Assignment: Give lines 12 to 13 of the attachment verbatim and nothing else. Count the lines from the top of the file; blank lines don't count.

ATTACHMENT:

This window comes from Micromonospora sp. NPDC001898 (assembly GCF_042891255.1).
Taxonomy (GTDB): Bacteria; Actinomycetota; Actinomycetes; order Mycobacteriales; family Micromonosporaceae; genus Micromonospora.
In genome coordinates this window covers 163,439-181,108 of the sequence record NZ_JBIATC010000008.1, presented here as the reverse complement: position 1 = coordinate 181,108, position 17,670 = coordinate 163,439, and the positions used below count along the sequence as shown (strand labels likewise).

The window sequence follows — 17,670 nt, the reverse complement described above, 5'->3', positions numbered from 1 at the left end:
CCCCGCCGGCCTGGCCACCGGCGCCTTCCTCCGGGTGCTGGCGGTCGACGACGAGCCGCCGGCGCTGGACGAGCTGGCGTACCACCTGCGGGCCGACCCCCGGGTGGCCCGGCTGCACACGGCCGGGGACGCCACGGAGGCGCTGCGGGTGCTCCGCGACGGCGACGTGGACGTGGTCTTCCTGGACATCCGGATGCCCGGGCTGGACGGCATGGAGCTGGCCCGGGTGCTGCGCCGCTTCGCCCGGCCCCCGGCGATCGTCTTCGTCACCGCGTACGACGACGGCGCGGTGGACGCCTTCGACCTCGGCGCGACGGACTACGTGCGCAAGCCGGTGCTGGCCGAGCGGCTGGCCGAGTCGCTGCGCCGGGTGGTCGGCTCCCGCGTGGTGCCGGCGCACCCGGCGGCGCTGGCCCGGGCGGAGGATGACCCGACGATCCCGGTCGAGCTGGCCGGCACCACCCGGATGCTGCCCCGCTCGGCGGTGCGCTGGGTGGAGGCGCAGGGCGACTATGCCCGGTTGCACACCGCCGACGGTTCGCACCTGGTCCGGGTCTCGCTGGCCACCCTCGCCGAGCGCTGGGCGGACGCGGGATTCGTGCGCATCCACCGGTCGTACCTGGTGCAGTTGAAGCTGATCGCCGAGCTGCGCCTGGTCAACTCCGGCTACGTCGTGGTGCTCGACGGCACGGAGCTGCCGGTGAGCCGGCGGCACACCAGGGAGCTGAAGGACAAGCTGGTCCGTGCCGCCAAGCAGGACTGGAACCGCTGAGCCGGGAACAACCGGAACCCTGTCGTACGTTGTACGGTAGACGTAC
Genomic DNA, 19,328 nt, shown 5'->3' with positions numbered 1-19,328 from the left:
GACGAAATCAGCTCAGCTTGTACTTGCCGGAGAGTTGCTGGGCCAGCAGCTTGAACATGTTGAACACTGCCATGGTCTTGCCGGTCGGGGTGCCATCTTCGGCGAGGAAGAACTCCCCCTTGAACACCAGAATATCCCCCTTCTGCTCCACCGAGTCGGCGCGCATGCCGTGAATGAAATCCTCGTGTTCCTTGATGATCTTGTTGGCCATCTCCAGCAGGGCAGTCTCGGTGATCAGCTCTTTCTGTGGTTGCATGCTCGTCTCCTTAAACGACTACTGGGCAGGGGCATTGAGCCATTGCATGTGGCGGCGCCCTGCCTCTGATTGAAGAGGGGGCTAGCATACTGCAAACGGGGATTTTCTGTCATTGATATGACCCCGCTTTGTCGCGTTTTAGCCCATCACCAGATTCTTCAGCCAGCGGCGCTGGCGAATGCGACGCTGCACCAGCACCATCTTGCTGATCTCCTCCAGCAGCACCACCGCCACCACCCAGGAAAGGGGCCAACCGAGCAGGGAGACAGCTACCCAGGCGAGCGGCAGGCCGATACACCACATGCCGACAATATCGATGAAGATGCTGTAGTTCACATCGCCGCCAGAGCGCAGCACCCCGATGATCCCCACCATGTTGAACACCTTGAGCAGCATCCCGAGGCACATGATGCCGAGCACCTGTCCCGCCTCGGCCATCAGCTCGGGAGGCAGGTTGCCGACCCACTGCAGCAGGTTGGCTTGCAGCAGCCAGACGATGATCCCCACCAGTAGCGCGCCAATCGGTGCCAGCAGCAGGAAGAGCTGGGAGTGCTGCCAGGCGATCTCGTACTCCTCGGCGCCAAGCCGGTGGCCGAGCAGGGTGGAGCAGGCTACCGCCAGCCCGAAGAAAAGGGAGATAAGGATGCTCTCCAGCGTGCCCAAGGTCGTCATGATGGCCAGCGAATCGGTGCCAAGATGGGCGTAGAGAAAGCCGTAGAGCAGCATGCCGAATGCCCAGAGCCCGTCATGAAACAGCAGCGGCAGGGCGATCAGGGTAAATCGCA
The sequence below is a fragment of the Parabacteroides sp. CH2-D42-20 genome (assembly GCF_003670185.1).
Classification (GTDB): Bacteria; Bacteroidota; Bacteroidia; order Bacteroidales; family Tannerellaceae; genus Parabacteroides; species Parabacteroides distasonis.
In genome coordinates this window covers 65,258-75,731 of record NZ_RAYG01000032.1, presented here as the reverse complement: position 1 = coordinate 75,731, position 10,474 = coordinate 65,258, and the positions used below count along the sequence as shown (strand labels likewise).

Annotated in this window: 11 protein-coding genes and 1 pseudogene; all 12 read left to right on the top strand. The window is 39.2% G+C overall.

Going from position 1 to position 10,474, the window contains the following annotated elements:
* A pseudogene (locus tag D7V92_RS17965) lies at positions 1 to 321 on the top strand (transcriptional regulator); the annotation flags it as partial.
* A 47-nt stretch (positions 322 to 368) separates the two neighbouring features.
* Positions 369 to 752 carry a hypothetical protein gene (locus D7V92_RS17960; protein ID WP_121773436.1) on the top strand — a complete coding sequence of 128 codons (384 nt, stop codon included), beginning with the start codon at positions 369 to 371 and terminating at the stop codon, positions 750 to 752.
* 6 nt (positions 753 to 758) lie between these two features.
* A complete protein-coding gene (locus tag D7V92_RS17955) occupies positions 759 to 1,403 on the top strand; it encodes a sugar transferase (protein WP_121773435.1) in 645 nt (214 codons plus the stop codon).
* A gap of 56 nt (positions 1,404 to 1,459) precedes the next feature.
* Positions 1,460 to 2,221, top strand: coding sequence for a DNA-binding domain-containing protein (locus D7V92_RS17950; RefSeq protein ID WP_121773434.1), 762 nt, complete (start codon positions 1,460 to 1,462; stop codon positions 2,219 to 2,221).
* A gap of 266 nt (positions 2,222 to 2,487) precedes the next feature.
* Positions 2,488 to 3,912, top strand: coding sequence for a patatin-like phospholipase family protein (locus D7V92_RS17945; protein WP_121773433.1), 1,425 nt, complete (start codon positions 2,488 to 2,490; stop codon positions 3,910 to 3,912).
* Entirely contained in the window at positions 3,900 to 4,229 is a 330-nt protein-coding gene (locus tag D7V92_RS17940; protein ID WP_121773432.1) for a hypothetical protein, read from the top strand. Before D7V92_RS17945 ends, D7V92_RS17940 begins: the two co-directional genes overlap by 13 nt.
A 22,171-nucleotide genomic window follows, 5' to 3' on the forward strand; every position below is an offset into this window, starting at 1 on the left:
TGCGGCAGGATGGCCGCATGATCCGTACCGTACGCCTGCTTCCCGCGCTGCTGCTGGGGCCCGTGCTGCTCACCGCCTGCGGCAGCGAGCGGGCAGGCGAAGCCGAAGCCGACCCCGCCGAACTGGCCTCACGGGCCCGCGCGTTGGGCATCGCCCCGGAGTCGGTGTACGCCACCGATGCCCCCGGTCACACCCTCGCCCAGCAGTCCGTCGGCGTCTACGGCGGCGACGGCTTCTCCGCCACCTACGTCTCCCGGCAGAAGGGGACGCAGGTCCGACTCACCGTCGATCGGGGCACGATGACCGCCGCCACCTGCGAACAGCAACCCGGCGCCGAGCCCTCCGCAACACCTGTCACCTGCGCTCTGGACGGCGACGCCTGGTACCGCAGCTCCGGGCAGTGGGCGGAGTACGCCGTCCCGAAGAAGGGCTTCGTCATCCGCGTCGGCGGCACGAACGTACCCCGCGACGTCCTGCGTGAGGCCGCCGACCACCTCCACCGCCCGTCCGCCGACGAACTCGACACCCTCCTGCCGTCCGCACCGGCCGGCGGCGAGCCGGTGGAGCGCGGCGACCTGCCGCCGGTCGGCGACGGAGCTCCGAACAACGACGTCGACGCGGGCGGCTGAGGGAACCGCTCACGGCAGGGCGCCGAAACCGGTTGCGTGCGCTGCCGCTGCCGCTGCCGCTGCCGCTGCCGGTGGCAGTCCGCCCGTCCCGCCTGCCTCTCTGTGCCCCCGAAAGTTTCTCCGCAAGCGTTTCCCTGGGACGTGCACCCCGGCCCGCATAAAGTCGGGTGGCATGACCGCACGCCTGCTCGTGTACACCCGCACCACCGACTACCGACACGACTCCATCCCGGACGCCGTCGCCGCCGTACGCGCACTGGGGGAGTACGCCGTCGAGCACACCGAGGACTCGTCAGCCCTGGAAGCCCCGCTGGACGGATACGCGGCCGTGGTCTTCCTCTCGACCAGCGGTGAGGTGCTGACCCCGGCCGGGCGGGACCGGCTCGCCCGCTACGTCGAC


Going from position 1 to position 10,474, the window contains the following annotated elements:
* A pseudogene (locus tag D7V92_RS17965) lies at positions 1 to 321 on the top strand (transcriptional regulator); the annotation flags it as partial.